“Inevitably, if you spend that much time playing the same character, you’re going to get into ruts where you feel like you’re tilling dead soil” – Michael C. Hall
For the first time since the Dexter finale, Michael C. Hall is starring in a TV series again. In Netflix’s Safe, Hall plays a character unraveling a mystery when one of his daughters goes missing. Speaking with The Hollywood Reporter, Hall talks about returning to a series after spending so much time playing characters on a long-term basis and also talks about what he learned from working with David Bowie on the late musician’s musical Lazarus.
Hall spent a combined 13 years on Six Feet Under and Dexter, but he made sure to pursue other roles to keep his creative juices flowing. He explains, “I did other things during that time. Things either onstage or independent films that obviously didn’t make as broad an impact. I didn’t feel like I was completely relegated to those two parts. That said, it goes both ways. Artistically speaking, I think it’s a unique opportunity, at least with certain things that exist in the current television landscape, to really go deep with a character. You evolve with someone over time in a way that you can’t if you’re doing a stage play or a film. There are ways in which doing something like that presents artistic opportunities that you can’t find elsewhere. But inevitably, if you spend that much time playing the same character, you’re going to get into ruts where you feel like you’re tilling dead soil, as it were. I wouldn’t wish any of it away, but having had that experience certainly kept me from wanting to jump right back in to something else that was long-term.”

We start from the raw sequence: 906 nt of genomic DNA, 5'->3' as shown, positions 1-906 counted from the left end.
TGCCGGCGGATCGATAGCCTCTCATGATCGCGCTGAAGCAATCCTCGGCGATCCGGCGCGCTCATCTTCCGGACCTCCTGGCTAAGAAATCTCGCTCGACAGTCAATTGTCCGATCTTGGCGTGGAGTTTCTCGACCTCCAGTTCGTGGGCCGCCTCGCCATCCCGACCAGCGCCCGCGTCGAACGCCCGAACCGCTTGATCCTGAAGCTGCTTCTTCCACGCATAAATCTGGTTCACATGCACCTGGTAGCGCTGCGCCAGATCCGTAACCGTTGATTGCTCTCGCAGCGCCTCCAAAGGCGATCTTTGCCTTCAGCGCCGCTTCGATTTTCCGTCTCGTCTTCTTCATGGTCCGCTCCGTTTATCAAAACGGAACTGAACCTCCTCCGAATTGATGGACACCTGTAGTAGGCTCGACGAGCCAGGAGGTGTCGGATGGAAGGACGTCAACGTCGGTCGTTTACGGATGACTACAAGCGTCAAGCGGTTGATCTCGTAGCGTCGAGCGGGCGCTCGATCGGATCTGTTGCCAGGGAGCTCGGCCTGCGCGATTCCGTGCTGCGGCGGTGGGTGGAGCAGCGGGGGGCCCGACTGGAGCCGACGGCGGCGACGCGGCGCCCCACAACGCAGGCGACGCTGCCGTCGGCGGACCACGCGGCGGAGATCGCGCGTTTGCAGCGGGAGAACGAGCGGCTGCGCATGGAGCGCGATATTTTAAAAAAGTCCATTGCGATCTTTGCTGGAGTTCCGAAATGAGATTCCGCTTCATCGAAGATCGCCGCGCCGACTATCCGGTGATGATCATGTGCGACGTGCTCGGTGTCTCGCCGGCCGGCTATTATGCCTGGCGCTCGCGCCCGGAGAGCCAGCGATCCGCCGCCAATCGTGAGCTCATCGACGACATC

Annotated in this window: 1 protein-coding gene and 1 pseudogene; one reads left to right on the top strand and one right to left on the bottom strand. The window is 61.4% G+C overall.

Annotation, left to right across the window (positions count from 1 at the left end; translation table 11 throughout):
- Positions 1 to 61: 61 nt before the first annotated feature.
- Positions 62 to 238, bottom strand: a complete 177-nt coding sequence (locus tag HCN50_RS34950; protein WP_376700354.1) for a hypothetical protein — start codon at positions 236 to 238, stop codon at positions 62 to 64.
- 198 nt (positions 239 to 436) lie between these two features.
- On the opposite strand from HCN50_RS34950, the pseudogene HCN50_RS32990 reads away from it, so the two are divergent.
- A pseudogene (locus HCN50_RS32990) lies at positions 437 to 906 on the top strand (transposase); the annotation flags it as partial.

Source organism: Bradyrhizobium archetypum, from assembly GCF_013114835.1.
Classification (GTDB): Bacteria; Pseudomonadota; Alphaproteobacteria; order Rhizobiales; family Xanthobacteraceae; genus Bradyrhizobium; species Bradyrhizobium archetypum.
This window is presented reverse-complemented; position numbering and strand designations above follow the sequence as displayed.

In particular, Hall points at how playing a dark character like Dexter long-term can affect one’s mentality and the importance of an actor to separate oneself from a role like that. He explains, “I think that if you spend that much time preoccupied with whatever you were simulating, that a part of you is affected, and a part of you is recording the simulated experience in a way that is more than just fluff, you know? A part of you is absorbing it and marinating in it. It takes some time to get it out of your system and to unlearn whatever increasingly ingrained reflexive behavior results from doing something for that long. It’s hard to sort of point to specific things. But I certainly know now that I feel a lot farther from the character than I did two months after it ended.”
Hall has the distinction of playing the lead in David Bowie’s final project, the musical Lazarus. Of his time working with the iconic Bowie, Hall recalls, “It definitely changed things or steered me toward music in a way that I might not have otherwise been. As far as change goes, it reinforced my better instincts. Those being instincts to challenge myself, to take chances, to do things that were at least 49 percent scary, you know? While I did play those two characters for a long time — I don’t mean to liken myself to David Bowie — he’s someone who’s certainly associated with certain personas he adopted and then put behind him. As far as the Thin White Duke, or Ziggy Stardust. So that’s a part of why he held particular fascination to me as a fan of music but also as an actor. That’s probably true for lots of actors who are particularly compelled by what he did as an artist.”